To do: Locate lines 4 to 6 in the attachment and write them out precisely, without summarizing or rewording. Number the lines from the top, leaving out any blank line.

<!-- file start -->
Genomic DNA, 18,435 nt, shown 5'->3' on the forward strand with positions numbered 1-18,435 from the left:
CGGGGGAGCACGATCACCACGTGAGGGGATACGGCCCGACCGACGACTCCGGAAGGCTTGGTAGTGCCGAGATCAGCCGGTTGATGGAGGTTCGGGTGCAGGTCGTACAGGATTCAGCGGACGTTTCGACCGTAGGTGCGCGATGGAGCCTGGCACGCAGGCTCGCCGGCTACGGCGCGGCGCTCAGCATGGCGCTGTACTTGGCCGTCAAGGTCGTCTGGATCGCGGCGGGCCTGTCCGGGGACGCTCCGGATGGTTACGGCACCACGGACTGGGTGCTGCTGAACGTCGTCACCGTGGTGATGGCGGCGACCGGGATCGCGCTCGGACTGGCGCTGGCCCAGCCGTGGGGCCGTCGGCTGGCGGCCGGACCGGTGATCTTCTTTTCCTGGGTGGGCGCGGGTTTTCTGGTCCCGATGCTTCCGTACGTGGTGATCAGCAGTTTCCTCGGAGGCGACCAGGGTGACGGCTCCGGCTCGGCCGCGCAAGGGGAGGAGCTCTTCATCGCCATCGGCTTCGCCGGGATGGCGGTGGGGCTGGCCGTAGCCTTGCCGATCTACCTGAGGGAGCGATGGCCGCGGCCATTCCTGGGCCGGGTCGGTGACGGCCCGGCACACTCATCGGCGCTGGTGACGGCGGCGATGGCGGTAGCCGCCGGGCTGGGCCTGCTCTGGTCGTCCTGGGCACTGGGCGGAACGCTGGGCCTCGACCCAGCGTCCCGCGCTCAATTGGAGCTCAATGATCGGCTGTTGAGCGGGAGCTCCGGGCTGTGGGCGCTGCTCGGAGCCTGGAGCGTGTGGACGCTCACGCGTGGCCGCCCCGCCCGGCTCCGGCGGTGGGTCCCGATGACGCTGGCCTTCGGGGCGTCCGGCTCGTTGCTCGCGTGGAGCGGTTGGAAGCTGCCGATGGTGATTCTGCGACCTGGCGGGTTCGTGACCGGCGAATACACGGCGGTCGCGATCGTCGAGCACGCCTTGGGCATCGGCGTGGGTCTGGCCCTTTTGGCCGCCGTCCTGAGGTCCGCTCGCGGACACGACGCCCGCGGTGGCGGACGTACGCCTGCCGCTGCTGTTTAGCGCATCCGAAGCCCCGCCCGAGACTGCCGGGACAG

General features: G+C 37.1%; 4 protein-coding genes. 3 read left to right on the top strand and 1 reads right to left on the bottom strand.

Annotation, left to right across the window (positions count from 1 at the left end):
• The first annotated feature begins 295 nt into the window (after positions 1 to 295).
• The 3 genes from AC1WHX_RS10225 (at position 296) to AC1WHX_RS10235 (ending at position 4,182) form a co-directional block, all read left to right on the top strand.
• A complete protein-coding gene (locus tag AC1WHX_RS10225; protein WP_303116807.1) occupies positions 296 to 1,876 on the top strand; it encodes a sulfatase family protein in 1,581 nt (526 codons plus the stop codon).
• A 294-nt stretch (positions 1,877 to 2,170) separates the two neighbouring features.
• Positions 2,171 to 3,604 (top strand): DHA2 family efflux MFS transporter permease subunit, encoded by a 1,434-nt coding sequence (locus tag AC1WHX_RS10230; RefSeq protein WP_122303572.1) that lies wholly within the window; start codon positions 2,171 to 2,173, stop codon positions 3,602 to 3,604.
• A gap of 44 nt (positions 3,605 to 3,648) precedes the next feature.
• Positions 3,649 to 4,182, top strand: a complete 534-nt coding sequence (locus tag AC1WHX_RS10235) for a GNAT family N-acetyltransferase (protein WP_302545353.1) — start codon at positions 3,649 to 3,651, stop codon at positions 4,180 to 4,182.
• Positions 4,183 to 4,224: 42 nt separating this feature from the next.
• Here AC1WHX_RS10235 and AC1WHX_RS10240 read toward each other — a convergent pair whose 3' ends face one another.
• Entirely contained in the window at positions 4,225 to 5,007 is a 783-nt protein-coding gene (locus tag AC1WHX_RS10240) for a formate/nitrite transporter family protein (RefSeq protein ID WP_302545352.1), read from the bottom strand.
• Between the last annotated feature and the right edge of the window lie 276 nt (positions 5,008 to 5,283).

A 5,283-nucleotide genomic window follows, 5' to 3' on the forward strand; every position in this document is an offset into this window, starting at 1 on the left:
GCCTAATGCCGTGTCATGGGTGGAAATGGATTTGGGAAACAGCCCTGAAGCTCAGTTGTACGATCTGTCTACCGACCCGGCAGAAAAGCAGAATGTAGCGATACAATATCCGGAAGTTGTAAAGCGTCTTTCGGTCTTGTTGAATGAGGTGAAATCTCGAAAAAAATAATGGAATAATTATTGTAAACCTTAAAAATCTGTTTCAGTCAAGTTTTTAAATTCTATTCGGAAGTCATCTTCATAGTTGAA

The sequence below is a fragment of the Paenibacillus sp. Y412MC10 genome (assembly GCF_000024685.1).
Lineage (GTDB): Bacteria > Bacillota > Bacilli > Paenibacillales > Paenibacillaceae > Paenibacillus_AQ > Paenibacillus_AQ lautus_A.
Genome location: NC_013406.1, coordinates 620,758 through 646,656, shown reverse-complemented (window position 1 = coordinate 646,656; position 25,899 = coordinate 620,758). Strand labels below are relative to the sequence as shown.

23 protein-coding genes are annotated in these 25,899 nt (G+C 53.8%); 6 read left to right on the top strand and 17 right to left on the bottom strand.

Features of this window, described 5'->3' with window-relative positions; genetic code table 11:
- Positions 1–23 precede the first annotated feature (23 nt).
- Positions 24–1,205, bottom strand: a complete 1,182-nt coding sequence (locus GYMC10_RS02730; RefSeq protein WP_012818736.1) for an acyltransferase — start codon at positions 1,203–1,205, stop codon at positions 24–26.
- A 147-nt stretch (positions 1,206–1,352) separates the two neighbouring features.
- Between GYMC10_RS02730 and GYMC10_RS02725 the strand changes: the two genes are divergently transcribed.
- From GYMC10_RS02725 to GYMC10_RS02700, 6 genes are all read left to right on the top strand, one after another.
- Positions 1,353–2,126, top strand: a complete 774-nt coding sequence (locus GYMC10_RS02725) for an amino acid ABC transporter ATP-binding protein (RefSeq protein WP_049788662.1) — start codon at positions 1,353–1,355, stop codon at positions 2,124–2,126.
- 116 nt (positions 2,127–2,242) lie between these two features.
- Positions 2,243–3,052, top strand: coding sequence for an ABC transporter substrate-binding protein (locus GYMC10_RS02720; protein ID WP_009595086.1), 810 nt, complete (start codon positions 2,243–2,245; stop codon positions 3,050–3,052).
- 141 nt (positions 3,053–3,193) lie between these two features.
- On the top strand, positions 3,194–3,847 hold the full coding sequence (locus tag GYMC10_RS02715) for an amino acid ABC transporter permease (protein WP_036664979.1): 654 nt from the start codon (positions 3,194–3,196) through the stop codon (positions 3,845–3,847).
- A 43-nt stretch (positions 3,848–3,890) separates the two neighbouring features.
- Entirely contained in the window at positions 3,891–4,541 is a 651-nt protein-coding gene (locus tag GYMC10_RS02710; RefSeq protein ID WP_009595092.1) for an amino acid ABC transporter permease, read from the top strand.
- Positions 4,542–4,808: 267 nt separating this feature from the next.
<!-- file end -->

Annotation, left to right across the window (positions count from 1 at the left end):
• The first annotated feature begins 295 nt into the window (after positions 1 to 295).
• The 3 genes from AC1WHX_RS10225 (at position 296) to AC1WHX_RS10235 (ending at position 4,182) form a co-directional block, all read left to right on the top strand.